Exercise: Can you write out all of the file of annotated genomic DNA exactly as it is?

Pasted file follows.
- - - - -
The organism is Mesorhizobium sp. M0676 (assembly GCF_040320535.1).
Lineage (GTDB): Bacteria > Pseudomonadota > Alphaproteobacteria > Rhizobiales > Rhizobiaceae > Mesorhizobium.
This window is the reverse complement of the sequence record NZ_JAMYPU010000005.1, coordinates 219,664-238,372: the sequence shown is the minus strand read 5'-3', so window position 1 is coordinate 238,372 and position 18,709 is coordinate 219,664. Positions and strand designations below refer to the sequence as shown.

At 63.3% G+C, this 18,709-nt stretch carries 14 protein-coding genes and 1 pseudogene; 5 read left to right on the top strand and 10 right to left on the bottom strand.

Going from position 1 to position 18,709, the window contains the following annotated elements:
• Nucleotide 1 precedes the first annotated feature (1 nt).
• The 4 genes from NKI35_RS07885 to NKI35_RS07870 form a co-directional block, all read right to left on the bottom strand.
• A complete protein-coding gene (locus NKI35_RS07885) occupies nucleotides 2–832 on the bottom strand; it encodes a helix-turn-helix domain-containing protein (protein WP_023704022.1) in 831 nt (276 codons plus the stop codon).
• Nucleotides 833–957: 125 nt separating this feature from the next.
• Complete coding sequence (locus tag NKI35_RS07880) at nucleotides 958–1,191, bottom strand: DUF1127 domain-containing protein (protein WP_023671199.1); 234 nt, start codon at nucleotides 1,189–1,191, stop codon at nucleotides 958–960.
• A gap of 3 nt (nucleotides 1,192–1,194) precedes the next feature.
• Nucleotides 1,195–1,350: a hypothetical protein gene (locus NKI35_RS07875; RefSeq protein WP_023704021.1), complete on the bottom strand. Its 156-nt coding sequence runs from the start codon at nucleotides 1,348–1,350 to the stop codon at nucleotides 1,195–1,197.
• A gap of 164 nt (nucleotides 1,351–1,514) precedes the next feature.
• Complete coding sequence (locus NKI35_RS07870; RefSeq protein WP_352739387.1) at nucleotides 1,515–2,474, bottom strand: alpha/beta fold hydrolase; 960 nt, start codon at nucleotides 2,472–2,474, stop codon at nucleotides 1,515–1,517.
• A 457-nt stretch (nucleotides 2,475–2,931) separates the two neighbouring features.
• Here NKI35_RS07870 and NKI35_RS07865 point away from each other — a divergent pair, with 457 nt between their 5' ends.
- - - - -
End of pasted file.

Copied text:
The organism is Mesorhizobium sp. M0676 (assembly GCF_040320535.1).
Lineage (GTDB): Bacteria > Pseudomonadota > Alphaproteobacteria > Rhizobiales > Rhizobiaceae > Mesorhizobium.
This window is the reverse complement of the sequence record NZ_JAMYPU010000005.1, coordinates 219,664-238,372: the sequence shown is the minus strand read 5'-3', so window position 1 is coordinate 238,372 and position 18,709 is coordinate 219,664. Positions and strand designations below refer to the sequence as shown.

At 63.3% G+C, this 18,709-nt stretch carries 14 protein-coding genes and 1 pseudogene; 5 read left to right on the top strand and 10 right to left on the bottom strand.

Going from position 1 to position 18,709, the window contains the following annotated elements:
• Nucleotide 1 precedes the first annotated feature (1 nt).
• The 4 genes from NKI35_RS07885 to NKI35_RS07870 form a co-directional block, all read right to left on the bottom strand.
• A complete protein-coding gene (locus NKI35_RS07885) occupies nucleotides 2–832 on the bottom strand; it encodes a helix-turn-helix domain-containing protein (protein WP_023704022.1) in 831 nt (276 codons plus the stop codon).
• Nucleotides 833–957: 125 nt separating this feature from the next.
• Complete coding sequence (locus tag NKI35_RS07880) at nucleotides 958–1,191, bottom strand: DUF1127 domain-containing protein (protein WP_023671199.1); 234 nt, start codon at nucleotides 1,189–1,191, stop codon at nucleotides 958–960.
• A gap of 3 nt (nucleotides 1,192–1,194) precedes the next feature.
• Nucleotides 1,195–1,350: a hypothetical protein gene (locus NKI35_RS07875; RefSeq protein WP_023704021.1), complete on the bottom strand. Its 156-nt coding sequence runs from the start codon at nucleotides 1,348–1,350 to the stop codon at nucleotides 1,195–1,197.
• A gap of 164 nt (nucleotides 1,351–1,514) precedes the next feature.
• Complete coding sequence (locus NKI35_RS07870; RefSeq protein WP_352739387.1) at nucleotides 1,515–2,474, bottom strand: alpha/beta fold hydrolase; 960 nt, start codon at nucleotides 2,472–2,474, stop codon at nucleotides 1,515–1,517.
• A 457-nt stretch (nucleotides 2,475–2,931) separates the two neighbouring features.
• Here NKI35_RS07870 and NKI35_RS07865 point away from each other — a divergent pair, with 457 nt between their 5' ends.